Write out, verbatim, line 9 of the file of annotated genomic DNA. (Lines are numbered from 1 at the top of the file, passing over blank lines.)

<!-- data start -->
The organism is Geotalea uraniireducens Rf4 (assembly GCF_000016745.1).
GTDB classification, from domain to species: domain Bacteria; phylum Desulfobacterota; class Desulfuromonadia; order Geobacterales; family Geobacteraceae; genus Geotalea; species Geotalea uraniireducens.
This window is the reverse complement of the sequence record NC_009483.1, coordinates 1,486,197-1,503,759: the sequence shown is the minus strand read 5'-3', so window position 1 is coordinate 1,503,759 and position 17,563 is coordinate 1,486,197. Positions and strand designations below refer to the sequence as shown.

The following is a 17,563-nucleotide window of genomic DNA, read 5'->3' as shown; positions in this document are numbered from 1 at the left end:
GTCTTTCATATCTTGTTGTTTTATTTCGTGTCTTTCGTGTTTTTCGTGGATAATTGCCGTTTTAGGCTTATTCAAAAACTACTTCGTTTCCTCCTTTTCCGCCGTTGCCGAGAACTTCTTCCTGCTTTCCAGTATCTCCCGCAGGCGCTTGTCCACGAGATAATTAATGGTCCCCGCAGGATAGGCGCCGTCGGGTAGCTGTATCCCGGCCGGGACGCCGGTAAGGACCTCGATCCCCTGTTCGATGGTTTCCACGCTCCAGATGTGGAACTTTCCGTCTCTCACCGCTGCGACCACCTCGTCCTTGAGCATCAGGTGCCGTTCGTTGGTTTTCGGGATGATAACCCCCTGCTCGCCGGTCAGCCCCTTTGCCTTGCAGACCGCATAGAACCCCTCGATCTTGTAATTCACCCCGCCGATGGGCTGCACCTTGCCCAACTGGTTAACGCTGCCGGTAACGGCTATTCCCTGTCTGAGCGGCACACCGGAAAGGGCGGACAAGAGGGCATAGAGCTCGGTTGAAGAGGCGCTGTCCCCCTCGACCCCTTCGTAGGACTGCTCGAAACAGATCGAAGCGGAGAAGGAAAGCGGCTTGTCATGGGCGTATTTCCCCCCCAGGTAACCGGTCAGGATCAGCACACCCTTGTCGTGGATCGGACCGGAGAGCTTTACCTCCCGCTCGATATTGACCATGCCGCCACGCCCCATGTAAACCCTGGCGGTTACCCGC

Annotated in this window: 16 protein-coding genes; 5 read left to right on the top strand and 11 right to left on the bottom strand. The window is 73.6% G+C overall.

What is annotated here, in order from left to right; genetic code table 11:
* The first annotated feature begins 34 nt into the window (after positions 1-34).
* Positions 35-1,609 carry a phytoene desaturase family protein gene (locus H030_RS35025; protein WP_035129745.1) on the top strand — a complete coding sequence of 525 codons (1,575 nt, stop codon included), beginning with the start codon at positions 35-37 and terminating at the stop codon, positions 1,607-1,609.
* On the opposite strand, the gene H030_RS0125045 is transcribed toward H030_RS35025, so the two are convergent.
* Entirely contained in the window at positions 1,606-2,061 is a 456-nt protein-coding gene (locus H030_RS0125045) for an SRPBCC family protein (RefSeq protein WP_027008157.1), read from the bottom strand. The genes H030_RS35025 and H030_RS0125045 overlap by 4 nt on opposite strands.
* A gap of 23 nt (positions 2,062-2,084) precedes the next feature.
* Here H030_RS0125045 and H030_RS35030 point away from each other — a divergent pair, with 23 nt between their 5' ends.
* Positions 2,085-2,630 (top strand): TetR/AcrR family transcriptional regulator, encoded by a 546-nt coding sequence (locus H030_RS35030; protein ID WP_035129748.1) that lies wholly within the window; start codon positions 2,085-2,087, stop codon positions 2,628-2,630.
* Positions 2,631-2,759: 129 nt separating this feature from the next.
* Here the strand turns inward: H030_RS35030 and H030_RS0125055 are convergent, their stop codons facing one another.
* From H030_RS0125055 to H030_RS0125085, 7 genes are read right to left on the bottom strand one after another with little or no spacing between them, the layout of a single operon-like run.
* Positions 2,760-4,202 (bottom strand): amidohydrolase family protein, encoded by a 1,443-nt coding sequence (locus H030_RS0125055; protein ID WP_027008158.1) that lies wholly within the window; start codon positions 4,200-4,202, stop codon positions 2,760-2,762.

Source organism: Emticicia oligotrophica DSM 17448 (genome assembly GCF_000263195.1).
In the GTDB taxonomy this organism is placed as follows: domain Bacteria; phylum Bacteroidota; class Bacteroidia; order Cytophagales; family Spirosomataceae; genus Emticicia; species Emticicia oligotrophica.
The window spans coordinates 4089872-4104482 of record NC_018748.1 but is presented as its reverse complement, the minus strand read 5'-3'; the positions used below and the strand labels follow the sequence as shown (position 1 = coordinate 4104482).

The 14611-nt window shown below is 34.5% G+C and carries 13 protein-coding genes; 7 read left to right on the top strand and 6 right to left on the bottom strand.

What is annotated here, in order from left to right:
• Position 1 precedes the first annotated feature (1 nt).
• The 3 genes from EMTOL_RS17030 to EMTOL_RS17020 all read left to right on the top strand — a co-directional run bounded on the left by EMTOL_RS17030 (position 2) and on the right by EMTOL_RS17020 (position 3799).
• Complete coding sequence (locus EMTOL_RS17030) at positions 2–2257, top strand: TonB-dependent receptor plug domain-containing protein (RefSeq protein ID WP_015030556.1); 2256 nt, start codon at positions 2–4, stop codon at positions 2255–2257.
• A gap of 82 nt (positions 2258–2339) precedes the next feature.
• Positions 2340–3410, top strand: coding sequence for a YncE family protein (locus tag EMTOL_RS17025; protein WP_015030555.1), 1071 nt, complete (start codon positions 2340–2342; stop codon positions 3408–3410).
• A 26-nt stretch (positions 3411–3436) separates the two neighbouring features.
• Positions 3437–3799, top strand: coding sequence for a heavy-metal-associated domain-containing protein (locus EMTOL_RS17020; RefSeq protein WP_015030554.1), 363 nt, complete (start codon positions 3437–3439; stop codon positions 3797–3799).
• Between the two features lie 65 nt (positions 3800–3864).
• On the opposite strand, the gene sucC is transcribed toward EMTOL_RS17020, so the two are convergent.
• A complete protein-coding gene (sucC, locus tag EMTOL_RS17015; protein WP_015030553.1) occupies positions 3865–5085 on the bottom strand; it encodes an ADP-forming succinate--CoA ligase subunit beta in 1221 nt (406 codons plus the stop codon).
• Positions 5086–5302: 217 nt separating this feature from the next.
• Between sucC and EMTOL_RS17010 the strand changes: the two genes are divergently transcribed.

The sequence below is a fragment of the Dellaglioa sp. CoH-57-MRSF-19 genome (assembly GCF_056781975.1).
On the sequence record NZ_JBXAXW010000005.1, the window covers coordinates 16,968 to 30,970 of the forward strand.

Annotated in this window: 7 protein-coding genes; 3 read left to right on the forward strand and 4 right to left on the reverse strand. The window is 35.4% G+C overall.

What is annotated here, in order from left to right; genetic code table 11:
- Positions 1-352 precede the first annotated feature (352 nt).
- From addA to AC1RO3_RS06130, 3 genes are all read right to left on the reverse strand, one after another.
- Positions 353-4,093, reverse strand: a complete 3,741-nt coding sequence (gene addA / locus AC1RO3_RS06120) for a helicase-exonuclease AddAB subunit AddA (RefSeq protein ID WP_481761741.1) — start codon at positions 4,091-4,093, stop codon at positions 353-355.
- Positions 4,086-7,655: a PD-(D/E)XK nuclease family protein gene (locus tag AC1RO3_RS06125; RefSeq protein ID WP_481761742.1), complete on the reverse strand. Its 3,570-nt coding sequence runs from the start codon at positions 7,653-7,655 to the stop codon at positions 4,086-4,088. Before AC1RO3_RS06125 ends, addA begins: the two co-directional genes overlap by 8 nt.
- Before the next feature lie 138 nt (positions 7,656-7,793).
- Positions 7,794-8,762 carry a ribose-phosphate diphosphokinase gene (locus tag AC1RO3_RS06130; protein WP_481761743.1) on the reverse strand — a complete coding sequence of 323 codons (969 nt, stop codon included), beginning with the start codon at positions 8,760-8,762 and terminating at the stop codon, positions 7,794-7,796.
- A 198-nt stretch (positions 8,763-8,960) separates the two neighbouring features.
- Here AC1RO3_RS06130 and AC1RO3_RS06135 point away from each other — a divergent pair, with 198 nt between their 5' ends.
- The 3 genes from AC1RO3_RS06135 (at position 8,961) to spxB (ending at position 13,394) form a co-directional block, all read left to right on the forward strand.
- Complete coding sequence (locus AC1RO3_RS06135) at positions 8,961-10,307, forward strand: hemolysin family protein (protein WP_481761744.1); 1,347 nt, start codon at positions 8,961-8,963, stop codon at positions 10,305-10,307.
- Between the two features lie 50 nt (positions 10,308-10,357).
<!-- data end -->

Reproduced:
* Positions 35-1,609 carry a phytoene desaturase family protein gene (locus H030_RS35025; protein WP_035129745.1) on the top strand — a complete coding sequence of 525 codons (1,575 nt, stop codon included), beginning with the start codon at positions 35-37 and terminating at the stop codon, positions 1,607-1,609.